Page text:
Superannuation earnings tax-$942-$1,615-$2,449
Lifetime age pension (asset-test-controlled)-$18,195-$22,543-$27,930

In every case, the lifetime allocated pension income, in 2020 dollars, is reduced by more than $10k, and the end-of-life value is also substantially reduced.  These figures depend only on superannuation investment returns and the timing of retirement.

End-of-life value of superannuation

It is important to account for the end-of-life value of superannuation. Although end-of-life value of superannuation is obviously not part of the individual’s income, it provides a financial buffer – available for use if required – and in many cases it will flow directly to the individual’s surviving partner to become his or her income.  If the individual lives beyond the 87 years assumed in this paper, much of it will be consumed as income anyway.

For the individual – the best case

Even in the best case, from the individual’s point of view (the worst from the government’s) the increase in asset-test-controlled lifetime age pension is insufficient to compensate for the reduction in lifetime allocated pension plus end-of-life value.

For the government – the worst case

In the worst case for the government its total cost, in 2020 dollars, is two to three times the value of the initial $10k early release.  The government’s net cash flows are equivalent to taking out a loan to make a direct grant of $10,000 to Sam, Pat and Jo and paying it off over the rest of their lives.  The effective interest rates are ridiculously high (6.2% for Sam; 6.3% for Pat; 6.4% for Jo) and the government could obtain finance far more cheaply than doing it this way.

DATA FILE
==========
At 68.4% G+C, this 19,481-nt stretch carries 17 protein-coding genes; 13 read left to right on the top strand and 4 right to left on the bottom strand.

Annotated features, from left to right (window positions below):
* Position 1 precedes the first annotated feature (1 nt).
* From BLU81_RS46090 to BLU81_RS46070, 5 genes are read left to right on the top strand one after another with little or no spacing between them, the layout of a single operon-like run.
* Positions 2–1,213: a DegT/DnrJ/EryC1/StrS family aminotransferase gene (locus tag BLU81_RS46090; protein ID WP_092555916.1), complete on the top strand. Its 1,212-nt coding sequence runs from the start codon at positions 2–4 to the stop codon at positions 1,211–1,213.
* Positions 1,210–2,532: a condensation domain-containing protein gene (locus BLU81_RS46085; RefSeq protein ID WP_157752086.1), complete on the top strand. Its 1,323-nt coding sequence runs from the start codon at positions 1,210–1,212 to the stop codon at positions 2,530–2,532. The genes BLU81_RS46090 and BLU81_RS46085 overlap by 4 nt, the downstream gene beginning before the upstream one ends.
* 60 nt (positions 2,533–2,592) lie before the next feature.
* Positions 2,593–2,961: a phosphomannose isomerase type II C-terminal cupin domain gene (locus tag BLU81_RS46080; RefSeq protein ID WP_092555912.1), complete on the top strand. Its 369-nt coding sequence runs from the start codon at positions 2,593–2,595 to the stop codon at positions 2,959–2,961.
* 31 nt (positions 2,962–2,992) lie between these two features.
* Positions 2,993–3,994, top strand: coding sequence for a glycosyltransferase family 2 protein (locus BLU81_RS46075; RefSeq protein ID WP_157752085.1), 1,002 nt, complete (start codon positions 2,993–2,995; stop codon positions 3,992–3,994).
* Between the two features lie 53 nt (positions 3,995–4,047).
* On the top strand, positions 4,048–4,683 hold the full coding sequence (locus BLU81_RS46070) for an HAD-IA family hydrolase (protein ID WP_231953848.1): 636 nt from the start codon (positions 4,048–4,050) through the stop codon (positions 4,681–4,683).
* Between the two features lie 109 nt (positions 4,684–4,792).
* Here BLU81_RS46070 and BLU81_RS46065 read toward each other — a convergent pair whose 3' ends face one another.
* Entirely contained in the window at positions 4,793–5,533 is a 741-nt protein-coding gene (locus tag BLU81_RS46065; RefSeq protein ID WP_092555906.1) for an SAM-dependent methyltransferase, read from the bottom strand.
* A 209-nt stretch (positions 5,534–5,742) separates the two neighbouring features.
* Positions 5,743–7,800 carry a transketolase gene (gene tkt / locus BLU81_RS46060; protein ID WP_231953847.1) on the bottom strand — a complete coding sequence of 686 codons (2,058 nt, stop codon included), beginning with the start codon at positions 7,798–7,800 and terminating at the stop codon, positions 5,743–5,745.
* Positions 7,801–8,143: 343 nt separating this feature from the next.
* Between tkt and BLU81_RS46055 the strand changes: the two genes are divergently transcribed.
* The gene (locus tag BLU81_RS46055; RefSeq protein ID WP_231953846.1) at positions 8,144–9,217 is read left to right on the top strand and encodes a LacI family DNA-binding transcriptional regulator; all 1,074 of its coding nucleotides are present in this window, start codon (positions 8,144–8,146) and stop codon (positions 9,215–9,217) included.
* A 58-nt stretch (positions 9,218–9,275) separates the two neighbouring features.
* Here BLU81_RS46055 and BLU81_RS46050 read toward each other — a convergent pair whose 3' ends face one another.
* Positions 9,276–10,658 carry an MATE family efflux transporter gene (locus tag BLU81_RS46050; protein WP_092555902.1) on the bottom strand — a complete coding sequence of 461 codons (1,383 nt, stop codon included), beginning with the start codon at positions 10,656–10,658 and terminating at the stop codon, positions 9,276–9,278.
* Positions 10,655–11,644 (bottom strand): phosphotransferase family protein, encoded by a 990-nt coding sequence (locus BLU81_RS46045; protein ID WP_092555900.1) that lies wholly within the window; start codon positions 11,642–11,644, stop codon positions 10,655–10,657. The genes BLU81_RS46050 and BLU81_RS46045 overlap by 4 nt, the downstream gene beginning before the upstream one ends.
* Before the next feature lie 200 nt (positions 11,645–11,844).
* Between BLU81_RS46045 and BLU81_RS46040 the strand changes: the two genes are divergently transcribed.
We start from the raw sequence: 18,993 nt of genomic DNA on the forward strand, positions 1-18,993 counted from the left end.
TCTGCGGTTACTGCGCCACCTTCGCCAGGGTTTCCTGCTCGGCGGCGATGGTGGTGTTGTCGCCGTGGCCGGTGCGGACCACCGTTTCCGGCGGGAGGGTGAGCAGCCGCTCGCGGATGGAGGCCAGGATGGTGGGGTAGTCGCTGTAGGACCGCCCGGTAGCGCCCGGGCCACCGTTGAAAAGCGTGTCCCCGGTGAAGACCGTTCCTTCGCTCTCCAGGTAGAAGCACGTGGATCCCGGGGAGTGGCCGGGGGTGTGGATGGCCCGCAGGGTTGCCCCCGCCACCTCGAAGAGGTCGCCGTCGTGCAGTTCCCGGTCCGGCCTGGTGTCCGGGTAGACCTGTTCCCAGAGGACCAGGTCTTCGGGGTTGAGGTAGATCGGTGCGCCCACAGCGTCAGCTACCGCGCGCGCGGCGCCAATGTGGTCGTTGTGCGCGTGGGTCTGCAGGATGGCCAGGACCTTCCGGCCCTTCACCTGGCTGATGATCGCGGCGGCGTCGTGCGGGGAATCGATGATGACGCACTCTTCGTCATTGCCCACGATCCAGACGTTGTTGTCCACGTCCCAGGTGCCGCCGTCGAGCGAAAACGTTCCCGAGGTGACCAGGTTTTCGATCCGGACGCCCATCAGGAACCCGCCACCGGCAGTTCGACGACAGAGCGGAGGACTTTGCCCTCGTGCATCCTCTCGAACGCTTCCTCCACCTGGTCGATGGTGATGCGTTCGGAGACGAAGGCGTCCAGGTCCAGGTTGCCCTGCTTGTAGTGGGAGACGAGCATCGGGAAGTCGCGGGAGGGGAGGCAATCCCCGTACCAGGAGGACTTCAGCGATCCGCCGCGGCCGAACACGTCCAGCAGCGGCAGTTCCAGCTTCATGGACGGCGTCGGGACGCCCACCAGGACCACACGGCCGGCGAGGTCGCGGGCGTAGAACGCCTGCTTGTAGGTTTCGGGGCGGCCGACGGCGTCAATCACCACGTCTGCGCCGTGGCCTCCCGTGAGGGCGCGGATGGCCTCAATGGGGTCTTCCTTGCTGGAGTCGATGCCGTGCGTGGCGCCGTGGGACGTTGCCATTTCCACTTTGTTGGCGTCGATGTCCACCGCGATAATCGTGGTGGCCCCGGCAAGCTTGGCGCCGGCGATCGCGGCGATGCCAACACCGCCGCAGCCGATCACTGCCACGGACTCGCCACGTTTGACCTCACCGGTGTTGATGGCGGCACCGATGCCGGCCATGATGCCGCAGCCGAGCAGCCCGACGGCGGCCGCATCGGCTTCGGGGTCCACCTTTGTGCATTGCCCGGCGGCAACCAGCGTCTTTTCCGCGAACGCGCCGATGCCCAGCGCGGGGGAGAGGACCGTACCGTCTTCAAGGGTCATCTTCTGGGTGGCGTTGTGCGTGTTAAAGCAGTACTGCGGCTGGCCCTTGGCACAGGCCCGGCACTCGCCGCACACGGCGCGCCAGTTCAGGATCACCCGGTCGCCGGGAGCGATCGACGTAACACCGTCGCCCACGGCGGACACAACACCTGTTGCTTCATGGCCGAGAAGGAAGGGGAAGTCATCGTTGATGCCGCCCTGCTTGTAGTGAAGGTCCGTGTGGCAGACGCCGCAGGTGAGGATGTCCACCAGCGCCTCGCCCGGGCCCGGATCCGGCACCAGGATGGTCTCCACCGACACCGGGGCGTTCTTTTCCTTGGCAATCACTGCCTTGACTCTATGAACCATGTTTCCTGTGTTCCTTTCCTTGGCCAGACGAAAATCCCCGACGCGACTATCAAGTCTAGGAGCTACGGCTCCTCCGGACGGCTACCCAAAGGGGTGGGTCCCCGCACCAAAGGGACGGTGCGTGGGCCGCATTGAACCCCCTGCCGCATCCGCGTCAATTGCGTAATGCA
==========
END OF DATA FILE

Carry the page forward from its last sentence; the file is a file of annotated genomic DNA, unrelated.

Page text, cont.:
A serious ethical question

Additionally, there is a serious ethical question when the government invites people in financial distress to finance their own support in this way.  That is especially true for those with few resources who will get no age pension boost in retirement to help compensate their loss of assets.

It would have been better in both ethical and financial terms for the government simply to have made a direct grant to those in need.

Technical notes

Investment returns of 6.25% after fees and tax, and 6.65% after fees, are assumed for accumulation and pension phases, respectively.  These are calculated from the current default values in ASIC’s superannuation calculator (7.5% gross return, 7% earnings tax, 0.85% fees; see, except that a small administration fee is ignored.  ASIC’s default 4% figure for inflation is also assumed.  It encompasses both CPI growth and improvement in living standards, and this value is taken for the rate of wages growth.

About the author

Jim Bonham (BSc (Sydney), PhD (Qld), Dip Corp Mgt, FRACI) is a retired scientist (physical chemistry). His career spanned 7 years as an academic followed by 25 years in the pulp and paper industry, where he managed scientific research and the development of new products and processes. He has been retired for 14 years and has run an SMSF for 17 years. He will not be affected by the early release of superannuation.